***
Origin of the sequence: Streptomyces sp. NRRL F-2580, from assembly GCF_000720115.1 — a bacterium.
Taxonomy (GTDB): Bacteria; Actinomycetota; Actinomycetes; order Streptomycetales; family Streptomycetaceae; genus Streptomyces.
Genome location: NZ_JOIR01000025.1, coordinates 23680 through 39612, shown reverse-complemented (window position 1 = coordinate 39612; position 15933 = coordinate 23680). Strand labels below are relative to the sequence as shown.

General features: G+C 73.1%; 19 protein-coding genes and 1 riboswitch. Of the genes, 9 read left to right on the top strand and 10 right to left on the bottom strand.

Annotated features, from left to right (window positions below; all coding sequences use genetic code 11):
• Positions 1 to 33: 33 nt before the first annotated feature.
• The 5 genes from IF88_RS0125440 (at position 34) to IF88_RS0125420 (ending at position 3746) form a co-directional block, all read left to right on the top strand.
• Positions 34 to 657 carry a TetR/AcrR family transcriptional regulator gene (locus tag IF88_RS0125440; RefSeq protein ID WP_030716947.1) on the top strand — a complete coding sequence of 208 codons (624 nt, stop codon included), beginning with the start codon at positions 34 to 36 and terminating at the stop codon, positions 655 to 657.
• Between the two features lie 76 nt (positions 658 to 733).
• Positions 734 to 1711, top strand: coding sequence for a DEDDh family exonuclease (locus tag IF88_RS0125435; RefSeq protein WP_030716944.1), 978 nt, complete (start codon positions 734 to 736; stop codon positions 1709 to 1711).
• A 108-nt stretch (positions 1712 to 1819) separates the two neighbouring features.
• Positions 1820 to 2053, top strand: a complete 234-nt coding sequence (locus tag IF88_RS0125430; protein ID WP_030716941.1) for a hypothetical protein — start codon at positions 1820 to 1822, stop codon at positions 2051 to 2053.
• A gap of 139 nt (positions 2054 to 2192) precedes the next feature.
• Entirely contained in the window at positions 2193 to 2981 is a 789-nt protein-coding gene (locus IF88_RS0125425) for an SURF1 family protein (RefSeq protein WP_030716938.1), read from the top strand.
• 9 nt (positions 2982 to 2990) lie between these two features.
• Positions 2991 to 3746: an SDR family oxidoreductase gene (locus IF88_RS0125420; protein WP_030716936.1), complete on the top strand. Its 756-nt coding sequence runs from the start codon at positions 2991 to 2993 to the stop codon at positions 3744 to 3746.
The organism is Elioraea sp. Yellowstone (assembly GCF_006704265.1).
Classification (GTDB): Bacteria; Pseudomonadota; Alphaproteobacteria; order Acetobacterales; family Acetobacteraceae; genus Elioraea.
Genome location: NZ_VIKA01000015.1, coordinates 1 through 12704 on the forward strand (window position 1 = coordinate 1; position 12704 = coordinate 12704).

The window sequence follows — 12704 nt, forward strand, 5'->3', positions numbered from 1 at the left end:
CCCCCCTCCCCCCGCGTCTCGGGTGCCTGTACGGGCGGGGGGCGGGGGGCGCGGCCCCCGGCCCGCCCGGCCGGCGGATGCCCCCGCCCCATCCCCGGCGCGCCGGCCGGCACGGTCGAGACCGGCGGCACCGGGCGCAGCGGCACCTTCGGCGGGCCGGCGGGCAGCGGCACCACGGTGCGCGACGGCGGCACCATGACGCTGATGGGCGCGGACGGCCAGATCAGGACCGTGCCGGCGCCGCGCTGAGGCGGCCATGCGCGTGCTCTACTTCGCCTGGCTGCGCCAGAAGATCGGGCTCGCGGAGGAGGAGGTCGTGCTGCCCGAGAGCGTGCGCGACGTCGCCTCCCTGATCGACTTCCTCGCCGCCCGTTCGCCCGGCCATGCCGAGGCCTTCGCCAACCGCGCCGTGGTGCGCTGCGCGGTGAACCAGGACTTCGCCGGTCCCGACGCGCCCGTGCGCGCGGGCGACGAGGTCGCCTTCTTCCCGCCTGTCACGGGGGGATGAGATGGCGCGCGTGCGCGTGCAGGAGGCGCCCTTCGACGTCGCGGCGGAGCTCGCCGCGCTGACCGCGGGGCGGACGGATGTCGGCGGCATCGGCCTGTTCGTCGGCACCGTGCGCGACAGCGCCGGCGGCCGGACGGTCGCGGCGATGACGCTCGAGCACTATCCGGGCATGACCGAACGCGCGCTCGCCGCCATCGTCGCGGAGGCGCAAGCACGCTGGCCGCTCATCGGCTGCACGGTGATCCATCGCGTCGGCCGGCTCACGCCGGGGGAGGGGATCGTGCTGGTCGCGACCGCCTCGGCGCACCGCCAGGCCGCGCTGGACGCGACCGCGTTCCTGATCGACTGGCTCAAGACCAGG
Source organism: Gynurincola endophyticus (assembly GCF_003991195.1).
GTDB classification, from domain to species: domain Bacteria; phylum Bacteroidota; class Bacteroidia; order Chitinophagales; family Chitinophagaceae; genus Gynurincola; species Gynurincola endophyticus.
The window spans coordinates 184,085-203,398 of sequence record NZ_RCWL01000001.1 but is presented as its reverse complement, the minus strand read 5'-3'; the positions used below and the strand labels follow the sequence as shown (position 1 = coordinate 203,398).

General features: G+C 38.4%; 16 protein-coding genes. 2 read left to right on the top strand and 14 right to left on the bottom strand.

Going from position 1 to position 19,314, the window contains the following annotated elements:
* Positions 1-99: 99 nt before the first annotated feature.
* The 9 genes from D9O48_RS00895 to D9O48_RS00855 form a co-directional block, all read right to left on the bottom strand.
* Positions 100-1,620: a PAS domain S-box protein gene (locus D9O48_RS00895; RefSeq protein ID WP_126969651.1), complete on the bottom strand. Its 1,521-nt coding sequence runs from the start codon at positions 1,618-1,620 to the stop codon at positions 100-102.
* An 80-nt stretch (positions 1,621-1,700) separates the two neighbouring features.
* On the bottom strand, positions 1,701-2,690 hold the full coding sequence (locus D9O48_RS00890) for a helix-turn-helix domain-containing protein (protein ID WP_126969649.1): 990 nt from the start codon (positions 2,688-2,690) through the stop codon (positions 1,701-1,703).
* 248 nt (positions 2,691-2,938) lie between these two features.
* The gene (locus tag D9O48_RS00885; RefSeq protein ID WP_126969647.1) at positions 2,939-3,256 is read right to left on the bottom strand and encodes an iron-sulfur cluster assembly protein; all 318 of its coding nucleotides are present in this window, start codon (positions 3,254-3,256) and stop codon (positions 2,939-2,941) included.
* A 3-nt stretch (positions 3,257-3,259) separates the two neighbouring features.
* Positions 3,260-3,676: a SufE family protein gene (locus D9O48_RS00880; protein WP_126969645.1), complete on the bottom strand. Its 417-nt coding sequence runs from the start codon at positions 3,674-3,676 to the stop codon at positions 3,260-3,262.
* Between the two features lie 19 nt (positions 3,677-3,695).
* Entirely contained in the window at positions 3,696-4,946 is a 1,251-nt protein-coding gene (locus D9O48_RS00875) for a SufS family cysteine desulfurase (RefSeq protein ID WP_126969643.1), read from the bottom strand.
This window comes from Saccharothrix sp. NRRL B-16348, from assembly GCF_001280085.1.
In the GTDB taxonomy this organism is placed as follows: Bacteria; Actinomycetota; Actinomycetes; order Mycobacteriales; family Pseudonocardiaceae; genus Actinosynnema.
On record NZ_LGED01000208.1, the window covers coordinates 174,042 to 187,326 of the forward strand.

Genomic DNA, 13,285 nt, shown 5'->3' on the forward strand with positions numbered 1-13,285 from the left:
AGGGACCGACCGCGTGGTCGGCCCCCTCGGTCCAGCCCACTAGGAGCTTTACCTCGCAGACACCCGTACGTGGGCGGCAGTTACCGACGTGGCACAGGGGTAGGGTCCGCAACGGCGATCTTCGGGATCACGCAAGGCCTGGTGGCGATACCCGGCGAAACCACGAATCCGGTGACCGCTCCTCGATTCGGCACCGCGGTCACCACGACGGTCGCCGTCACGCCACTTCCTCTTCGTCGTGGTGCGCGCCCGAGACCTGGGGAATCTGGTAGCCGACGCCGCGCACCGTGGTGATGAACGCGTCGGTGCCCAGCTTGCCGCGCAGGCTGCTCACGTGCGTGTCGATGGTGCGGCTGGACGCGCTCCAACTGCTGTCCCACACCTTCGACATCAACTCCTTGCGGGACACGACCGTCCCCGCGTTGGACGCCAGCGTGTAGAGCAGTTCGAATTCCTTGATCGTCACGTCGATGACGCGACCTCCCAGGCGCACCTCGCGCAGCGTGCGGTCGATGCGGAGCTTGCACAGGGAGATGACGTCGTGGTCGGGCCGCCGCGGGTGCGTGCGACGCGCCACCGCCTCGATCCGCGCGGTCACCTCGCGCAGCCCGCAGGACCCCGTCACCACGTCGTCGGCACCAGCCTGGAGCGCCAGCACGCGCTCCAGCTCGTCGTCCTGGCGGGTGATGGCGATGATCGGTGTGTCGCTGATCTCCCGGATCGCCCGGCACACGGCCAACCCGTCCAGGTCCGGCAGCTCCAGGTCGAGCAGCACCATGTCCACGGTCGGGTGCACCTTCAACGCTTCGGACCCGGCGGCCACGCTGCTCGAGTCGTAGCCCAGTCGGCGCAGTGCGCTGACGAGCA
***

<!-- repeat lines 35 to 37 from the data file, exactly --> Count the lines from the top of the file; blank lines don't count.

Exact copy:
* Positions 3,260-3,676: a SufE family protein gene (locus D9O48_RS00880; protein WP_126969645.1), complete on the bottom strand. Its 417-nt coding sequence runs from the start codon at positions 3,674-3,676 to the stop codon at positions 3,260-3,262.
* Between the two features lie 19 nt (positions 3,677-3,695).
* Entirely contained in the window at positions 3,696-4,946 is a 1,251-nt protein-coding gene (locus D9O48_RS00875) for a SufS family cysteine desulfurase (RefSeq protein ID WP_126969643.1), read from the bottom strand.